Two Distinctive Models Of China’s H-20 Stealth Bomber Surface Online; Experts Decode The Mysterious Images

Chinese state media hinted in July that the country was planning to conduct a flight test of its upcoming H-20 Bomber in the foreseeable future. Now, images of an aircraft bomber model that could have some link to the final prototype have gone viral on social media.

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In January 2021, a clip from the PLA Air Force’s recruitment video featured the flying wing design of the next-generation, long-range strategic stealth bomber that has been under development for a long time. This was after a video teased the bomber aircraft in 2018.

The front outline of a similar aircraft was shown in a May 2018 promotional video released by the state-owned Aviation Industry Corporation of China (AVIC). It was wrapped in a blanket with “The Next” written over it, indicating that the flying wing design was comparable to the B-2 bomber used by the US.

However, the recent images shared on social media are different and unique in their own right. They depict what appears to be a metallic wind-tunnel test model, a type of development tool mainly used to evaluate the aerodynamic capabilities of upcoming aircraft designs.

Besides the wind tunnel model, a white desktop model could be seen being revealed by two pilots — with one of them dressed in a PLA uniform. However, the most amusing of all images is one of the white desktop models perched on a Y-20 transport aircraft (third in the above tweet) which makes little sense.

A cursory glance at the metallic wind-tunnel test model and the white-desktop model indicates that both the models are constructed in different sizes. It cannot, however, be decided at this point which one qualifies as China’s final H-20 Bomber design. The commonality between the two is a flying-wing design.

Aviation Analyst Prashant Prabkhar explaining the Wind Tunnel tests, said, “The  tests are generally done in closed, controlled environments, generally with attached meters and gauges which measure various parameters of aerodynamics and flow visualization.”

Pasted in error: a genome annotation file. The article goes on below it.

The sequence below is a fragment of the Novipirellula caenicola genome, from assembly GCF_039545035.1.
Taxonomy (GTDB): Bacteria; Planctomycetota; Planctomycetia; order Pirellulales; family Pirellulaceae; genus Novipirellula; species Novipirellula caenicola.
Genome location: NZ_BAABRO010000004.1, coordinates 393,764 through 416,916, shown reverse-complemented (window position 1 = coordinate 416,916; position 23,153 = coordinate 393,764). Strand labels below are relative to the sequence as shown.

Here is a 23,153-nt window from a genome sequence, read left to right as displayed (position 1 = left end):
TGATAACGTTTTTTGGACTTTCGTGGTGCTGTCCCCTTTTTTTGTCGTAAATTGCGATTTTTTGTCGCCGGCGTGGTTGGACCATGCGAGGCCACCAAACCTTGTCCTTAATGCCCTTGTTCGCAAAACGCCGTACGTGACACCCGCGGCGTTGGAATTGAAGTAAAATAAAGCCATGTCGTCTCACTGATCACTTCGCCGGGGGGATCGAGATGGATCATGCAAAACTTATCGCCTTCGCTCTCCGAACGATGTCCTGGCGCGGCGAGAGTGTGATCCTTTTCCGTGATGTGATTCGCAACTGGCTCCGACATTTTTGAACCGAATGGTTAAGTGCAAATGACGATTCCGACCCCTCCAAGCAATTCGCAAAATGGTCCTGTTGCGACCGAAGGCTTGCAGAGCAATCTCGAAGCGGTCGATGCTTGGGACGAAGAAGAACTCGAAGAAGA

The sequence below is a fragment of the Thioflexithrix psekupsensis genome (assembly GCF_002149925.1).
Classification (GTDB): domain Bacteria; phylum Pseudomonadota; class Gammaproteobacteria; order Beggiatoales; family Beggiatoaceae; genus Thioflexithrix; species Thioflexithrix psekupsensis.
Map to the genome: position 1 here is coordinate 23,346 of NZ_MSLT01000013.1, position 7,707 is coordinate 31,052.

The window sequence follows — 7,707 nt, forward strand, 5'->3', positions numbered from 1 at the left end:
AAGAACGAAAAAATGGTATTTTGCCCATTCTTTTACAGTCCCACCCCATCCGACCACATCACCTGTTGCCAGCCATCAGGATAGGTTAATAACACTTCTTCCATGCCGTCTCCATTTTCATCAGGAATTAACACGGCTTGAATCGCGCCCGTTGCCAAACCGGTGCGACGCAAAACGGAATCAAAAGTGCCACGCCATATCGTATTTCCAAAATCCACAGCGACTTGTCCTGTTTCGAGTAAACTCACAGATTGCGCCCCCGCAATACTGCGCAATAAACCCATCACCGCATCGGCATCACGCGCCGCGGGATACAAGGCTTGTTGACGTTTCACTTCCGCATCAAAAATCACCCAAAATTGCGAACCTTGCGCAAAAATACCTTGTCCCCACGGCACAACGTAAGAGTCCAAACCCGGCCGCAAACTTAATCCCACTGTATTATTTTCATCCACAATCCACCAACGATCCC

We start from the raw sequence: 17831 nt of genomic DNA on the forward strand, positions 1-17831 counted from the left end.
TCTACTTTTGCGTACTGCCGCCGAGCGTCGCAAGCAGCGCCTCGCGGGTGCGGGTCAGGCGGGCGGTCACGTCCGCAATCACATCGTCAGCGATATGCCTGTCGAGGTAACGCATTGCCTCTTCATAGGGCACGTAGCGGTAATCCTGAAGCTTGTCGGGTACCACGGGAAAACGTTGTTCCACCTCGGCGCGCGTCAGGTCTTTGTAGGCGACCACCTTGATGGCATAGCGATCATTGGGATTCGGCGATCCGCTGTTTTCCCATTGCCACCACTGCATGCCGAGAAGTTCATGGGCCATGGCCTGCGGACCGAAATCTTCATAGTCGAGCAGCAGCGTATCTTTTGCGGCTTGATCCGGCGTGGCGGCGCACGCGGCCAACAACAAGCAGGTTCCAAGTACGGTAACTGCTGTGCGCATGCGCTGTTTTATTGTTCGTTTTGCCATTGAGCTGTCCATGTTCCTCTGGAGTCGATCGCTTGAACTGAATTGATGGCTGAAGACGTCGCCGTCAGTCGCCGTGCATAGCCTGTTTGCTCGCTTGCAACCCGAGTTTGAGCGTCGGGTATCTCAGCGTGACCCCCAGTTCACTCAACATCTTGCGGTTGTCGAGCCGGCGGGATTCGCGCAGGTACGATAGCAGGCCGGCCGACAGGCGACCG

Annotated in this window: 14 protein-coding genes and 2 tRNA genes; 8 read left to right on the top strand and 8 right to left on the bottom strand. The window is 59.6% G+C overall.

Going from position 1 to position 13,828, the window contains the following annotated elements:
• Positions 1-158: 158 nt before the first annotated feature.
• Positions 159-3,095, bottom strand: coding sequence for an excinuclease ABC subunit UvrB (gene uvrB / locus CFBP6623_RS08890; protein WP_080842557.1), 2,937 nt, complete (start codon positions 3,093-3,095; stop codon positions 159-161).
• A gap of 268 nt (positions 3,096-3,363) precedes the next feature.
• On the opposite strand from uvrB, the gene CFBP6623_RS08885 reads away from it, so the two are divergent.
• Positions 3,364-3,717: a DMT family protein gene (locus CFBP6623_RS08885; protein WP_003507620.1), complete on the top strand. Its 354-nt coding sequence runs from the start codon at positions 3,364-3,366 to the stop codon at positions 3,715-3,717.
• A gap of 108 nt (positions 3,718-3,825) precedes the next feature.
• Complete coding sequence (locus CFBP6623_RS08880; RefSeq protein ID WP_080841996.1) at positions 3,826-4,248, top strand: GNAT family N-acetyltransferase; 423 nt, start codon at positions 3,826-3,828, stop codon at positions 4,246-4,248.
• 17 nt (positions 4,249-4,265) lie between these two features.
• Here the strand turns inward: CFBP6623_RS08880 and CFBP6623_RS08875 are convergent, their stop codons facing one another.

EurAsian Times reached out to Chinese military aviation expert Andreas Rupprecht to understand the wind-tunnel testing video that has appeared online. He told us that the wind tunnel model seen in the video did not exactly look like a wind tunnel model as the whole arrangement lacked precision but that it seemed it was probably not built to test this configuration.

“The banner says “热烈庆祝某型机FADS风洞试验模型系统研制成功,” which translates as “celebrating the successful development of FADS wind tunnel test model for a certain aircraft.”

FADS likely refers to Flush Air Data Sensing- basically using openings in an aircraft’s fuselage to arrive at its speed, angle of attack, etc. The probe resembles a giant pitot tube that pokes way out ahead of the aircraft and directly into the airstream, and it’s usually used during an aircraft’s development phase.

So it is possible that this particular model of a stealth bomber design was put through the wind tunnel to obtain the expected air data, which could then be compared with data obtained from the FADS probe on an actual prototype,” according to Rupprecht.

Although the Chinese stealth strategic bomber is clad in mystery, the US Defense Intelligence Agency (DIA) had earlier assessed that the Xian H-20 stealth bomber would have an operational range between 4,000 to 5,000 miles.

In addition, some reports have indicated that the strategic stealth bomber would be able to carry 45 tons of payload and can fly long distances without mid-air refueling.

However, anyone outside China can’t say much with conviction about the aircraft’s design, structure, and configuration, as the H-20 is a highly classified program. For the same reason, the latest screenshots have induced skepticism and excitement.

H-20 stealth bomber
File Image: H-20 stealth bomber

What Do We Know About The Chinese Bomber?

As per a previous article published in the South China Morning Post, the bomber may have adopted a stealthy flying wing design to help it strike targets in the second island chain and beyond. If these assertions are anything to go by, it could become a massive worry for the United States.